Experiencing Camp Atlanta

Published: Mar. 23, 2020 at 10:11 AM CDT
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During a visit to Holdrege, you'll discover how German prisoners came to a POW Camp in Nebraska during World War II.

We recently visited the Nebraska Prairie Museum, where you'll find an extensive exhibit about Camp Atlanta. Sandra Slater said originally, an "objectors" camp was requested, but what the area got was a German POW Camp. "Camp Atlanta held 3,000 prisoners," Slater said. "On November of 1943, the prisoners came by train, and walked across the road, and into the camp. Side camps were also started in other towns. The prisoners helped farmers in the area, to make up for a labor shortage, as many Americans were serving in the war."

Slater says that the German prisoners of war were treated well. "I think most of them felt like they were out of the war, they weren't being shot at, and the food was better than in their own armies," Slater said. "They had all kinds of activities, they made things out of wood, they even had an orchestra."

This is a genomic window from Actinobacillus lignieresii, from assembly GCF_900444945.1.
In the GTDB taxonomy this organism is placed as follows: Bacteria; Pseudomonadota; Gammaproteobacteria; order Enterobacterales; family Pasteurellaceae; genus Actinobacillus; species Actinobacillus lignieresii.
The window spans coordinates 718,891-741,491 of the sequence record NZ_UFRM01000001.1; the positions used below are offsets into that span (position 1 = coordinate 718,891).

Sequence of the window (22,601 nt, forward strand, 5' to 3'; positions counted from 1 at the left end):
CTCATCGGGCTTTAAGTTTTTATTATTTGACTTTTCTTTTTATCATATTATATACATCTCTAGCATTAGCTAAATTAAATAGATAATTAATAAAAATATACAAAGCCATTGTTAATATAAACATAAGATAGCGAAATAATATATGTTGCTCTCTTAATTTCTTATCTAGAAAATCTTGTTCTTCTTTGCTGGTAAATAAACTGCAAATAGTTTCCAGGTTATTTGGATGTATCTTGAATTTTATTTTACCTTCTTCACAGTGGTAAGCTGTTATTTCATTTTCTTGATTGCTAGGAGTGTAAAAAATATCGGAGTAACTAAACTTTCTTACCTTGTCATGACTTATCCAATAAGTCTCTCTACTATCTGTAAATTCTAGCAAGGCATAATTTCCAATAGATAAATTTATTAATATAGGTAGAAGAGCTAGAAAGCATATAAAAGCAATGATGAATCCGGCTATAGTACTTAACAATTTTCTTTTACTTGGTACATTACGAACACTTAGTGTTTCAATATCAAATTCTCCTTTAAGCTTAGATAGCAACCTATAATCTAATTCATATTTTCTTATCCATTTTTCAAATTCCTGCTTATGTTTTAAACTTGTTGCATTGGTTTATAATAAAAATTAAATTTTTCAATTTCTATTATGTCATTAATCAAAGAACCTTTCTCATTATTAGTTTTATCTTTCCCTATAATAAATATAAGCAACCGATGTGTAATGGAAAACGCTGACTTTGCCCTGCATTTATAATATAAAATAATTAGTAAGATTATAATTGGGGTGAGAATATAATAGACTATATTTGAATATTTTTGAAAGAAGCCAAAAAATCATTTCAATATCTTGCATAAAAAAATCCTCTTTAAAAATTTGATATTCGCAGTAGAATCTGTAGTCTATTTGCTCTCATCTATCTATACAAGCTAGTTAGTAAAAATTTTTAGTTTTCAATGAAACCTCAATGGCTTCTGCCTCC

Many of the POW's wanted to stay in the United States, but they had to go back when the war was over. But, some applied for citizenship back to the U.S. There are a few remnants left of Camp Atlanta. "There is a water tower and a chimney," Slater said. "Some of the foundations are still there. Fortunately, it's all by the highway, so when you look over to the right you can see the chimney and the water tower." There is also a Nebraska history marker where people can pull off the highway to learn more.

The Nebraska Prairie Museum features an exhibit on the camp, and in particular, it features paintings done by the some of the POW's themselves. "All of those things you see in the exhibit, the prisoners had made," Slater said. "I hope that people will come to see this, as this is very unique, and people will learn a lot."

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